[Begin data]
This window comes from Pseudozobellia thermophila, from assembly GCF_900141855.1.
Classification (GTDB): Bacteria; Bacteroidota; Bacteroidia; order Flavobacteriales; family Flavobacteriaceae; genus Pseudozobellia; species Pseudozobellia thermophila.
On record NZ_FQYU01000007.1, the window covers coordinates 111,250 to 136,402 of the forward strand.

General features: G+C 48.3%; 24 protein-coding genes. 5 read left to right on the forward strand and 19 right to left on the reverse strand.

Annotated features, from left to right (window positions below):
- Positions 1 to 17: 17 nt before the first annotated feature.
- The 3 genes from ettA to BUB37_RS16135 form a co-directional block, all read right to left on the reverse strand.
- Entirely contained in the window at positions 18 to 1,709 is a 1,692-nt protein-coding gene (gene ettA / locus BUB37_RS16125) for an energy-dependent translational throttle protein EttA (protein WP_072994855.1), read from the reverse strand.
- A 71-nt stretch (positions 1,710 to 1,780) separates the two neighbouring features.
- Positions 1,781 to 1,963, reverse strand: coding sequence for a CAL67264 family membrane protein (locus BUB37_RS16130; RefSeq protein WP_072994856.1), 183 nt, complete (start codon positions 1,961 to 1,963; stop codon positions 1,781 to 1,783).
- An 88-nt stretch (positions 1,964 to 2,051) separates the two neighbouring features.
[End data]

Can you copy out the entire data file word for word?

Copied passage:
This window comes from Pseudozobellia thermophila, from assembly GCF_900141855.1.
Classification (GTDB): Bacteria; Bacteroidota; Bacteroidia; order Flavobacteriales; family Flavobacteriaceae; genus Pseudozobellia; species Pseudozobellia thermophila.
On record NZ_FQYU01000007.1, the window covers coordinates 111,250 to 136,402 of the forward strand.

General features: G+C 48.3%; 24 protein-coding genes. 5 read left to right on the forward strand and 19 right to left on the reverse strand.

Annotated features, from left to right (window positions below):
- Positions 1 to 17: 17 nt before the first annotated feature.
- The 3 genes from ettA to BUB37_RS16135 form a co-directional block, all read right to left on the reverse strand.
- Entirely contained in the window at positions 18 to 1,709 is a 1,692-nt protein-coding gene (gene ettA / locus BUB37_RS16125) for an energy-dependent translational throttle protein EttA (protein WP_072994855.1), read from the reverse strand.
- A 71-nt stretch (positions 1,710 to 1,780) separates the two neighbouring features.
- Positions 1,781 to 1,963, reverse strand: coding sequence for a CAL67264 family membrane protein (locus BUB37_RS16130; RefSeq protein WP_072994856.1), 183 nt, complete (start codon positions 1,961 to 1,963; stop codon positions 1,781 to 1,783).
- An 88-nt stretch (positions 1,964 to 2,051) separates the two neighbouring features.